how to budget when you are behind on bills

How to Budget When You are Behind on Bills

Have you ever been behind so many bills that making a budget becomes challenging?

Budgeting can be a great way to get ahead and stretch your income further. But budgeting may not be the first thing on your mind when you're already behind on bills. 

You may even feel like you've shot all your financial resources at being able to pay the monthly bills that are due. However, saving money and living within your means is still possible using the right budgeting strategies.

6 Steps to Budget When You are Behind on Bills

Bills can take a toll on your nerves and wallet. Here are some steps you can take on how to budget when you are behind bills and start paying them on time.

Step #1: Evaluate Your Financial Status.

When dealing with debt problems, it's easy to get caught up in the stress of not knowing how much money is coming in or going out. To avoid this confusion, it's important to keep track of all of your income and expenses. If you don't know where your money goes each month, creating a budget that works will be challenging.

You have to do these two essential things:

  1. Categorize your expenses

The first thing you should do is write down your monthly income. This number represents the total amount of money that will be deposited into your checking account at the end of each month if there are no other sources for those funds (such as bonuses or reimbursements).

Next, make a list of every single thing you spend money on each month. Include big expenses (such as rent), small ones (like candy bars), and everything in between.



In addition to listing your expenses, make sure you list all your monthly debt payments on this list. The best way to do that is by looking at the last two months' bank statements. This will give you a good idea of where your money has been going lately—and whether or not there's enough left over for something new!

To help you organize your expenses, please download my monthly budget worksheet. This will assist you in organizing the process and setting up a simple budget for yourself.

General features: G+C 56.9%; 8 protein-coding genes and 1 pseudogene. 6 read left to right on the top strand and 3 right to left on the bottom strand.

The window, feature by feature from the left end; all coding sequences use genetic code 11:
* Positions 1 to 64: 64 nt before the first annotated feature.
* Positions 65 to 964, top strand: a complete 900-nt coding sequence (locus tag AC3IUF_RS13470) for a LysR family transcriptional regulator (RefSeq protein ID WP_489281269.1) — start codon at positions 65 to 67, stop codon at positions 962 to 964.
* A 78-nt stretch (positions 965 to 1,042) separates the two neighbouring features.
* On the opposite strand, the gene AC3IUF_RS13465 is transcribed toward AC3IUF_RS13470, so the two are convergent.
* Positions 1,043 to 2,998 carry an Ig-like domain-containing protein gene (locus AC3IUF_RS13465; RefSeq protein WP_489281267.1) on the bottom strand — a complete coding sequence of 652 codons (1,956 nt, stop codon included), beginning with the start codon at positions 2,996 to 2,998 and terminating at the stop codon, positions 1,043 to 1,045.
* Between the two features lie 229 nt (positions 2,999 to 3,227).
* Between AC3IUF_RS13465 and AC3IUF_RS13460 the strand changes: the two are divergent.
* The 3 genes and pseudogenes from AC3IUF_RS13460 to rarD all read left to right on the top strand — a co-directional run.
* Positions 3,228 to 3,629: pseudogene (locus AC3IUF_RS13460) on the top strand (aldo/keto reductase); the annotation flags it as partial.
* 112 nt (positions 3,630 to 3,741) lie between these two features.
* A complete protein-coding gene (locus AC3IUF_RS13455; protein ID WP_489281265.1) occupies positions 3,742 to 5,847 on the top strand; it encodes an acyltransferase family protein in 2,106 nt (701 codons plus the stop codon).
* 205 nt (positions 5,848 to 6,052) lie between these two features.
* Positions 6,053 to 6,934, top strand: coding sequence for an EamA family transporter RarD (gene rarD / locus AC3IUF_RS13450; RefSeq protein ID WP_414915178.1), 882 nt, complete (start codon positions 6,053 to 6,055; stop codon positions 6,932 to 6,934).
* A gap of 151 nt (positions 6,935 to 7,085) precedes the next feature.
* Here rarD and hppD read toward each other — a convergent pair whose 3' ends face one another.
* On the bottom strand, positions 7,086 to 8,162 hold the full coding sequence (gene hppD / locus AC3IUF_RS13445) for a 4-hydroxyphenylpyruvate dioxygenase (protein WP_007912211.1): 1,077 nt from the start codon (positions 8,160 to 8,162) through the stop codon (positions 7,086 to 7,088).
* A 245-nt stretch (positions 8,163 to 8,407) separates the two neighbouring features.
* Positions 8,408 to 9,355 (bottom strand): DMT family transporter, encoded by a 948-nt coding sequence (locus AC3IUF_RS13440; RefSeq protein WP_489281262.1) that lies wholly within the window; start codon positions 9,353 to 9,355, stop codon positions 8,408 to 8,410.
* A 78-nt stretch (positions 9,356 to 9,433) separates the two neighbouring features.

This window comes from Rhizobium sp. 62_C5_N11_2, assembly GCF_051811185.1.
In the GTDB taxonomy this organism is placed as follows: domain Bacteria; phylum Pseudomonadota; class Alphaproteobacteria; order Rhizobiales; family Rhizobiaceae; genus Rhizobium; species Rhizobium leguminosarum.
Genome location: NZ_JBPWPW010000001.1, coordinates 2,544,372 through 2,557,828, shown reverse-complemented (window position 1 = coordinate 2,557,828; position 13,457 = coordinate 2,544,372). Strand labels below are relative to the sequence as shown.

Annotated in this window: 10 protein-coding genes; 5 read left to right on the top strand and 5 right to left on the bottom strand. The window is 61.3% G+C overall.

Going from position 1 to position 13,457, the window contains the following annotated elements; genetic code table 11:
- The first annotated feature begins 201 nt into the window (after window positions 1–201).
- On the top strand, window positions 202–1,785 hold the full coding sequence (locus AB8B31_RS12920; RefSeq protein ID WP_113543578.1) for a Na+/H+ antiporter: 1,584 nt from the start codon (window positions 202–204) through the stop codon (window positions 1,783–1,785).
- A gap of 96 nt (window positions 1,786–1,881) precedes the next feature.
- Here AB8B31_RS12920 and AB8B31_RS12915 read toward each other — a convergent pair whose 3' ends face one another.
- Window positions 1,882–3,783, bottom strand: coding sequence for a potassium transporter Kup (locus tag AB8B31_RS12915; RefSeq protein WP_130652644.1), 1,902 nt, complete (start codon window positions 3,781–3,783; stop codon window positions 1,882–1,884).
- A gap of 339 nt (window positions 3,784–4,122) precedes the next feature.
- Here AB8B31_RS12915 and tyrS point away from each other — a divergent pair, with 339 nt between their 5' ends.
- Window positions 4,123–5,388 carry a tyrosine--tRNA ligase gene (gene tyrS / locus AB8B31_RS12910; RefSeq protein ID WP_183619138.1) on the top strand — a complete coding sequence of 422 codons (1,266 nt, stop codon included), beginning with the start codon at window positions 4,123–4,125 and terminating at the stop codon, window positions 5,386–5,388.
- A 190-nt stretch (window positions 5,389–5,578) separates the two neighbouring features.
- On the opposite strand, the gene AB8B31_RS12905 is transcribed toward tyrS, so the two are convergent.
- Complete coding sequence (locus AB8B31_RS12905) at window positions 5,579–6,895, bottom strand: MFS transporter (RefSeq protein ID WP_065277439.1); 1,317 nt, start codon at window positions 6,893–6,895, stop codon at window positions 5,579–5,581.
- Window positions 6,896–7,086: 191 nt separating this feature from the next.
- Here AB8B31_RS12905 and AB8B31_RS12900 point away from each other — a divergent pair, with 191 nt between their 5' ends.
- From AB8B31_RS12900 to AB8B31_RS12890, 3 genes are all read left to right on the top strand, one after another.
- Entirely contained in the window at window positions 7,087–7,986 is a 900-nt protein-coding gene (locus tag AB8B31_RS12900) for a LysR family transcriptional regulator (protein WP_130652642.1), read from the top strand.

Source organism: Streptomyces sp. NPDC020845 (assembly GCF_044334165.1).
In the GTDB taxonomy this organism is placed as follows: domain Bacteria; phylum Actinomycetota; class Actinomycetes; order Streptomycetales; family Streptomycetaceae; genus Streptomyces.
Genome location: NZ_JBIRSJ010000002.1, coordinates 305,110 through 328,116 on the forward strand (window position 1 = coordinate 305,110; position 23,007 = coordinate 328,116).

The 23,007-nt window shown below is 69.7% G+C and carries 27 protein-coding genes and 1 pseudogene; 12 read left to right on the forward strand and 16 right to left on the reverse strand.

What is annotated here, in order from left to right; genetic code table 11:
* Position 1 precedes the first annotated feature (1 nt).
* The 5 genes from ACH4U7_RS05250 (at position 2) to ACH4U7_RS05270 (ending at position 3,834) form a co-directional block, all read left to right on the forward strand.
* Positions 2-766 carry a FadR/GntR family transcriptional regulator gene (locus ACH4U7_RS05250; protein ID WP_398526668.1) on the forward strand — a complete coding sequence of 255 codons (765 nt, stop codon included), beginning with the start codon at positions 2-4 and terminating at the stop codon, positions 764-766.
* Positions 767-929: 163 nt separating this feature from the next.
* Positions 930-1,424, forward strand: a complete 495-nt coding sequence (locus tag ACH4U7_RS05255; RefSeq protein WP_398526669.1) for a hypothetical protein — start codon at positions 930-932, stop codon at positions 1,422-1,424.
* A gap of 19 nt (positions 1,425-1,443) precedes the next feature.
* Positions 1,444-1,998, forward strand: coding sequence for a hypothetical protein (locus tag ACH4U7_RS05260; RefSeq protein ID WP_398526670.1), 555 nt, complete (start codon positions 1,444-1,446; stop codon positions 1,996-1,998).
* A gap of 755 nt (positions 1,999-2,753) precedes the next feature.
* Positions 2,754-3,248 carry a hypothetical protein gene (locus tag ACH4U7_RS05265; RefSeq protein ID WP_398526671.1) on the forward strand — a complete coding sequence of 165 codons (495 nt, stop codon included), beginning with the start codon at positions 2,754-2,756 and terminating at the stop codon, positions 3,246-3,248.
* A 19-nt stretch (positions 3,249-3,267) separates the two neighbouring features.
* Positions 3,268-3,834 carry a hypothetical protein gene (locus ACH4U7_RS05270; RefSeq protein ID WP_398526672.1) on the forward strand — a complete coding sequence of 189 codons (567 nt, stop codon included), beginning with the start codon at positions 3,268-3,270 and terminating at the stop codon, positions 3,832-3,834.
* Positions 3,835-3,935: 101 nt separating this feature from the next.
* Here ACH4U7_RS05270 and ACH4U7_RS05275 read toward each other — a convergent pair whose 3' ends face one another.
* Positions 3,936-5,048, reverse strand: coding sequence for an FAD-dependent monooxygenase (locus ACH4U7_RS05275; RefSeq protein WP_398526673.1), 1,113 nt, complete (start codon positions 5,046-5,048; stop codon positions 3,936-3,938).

Add up all your monthly expenses and subtract that amount from your total income. (My worksheet automatically shows the total amount from your monthly income.)

  1. Catch up on bills that are past due.

If you are behind on bills and cannot afford to save money, don't worry about it. Create a separate budget category and make it the highest priority—for now.

Use this Bill Tracker Spreadsheet to keep track of all your bills.

This Bill Tracker will help you make consistent monthly payments (good for your credit score). It has a smart calendar to remind you of due dates and allows savings assessment.

Step #2. Be sure to research all of your options.

If you're behind on bills, the good news is that there are options. The bad news? There are so many options that it can be confusing to figure out which is best for your situation.


Photo by Chanhee Lee on Unsplash

Here's what to consider when choosing a debt relief solution:

If you're behind on a bill, you should contact the company or agency that issued it. Most companies have payment plans for their customers who fall behind, and some even offer discounts for those who pay on time.

  • Credit cards may offer lower interest rates or payment arrangements if you call in advance.
  • Utility companies may offer reduced rates or payment plans if they think they will lose customers if they don't help them out.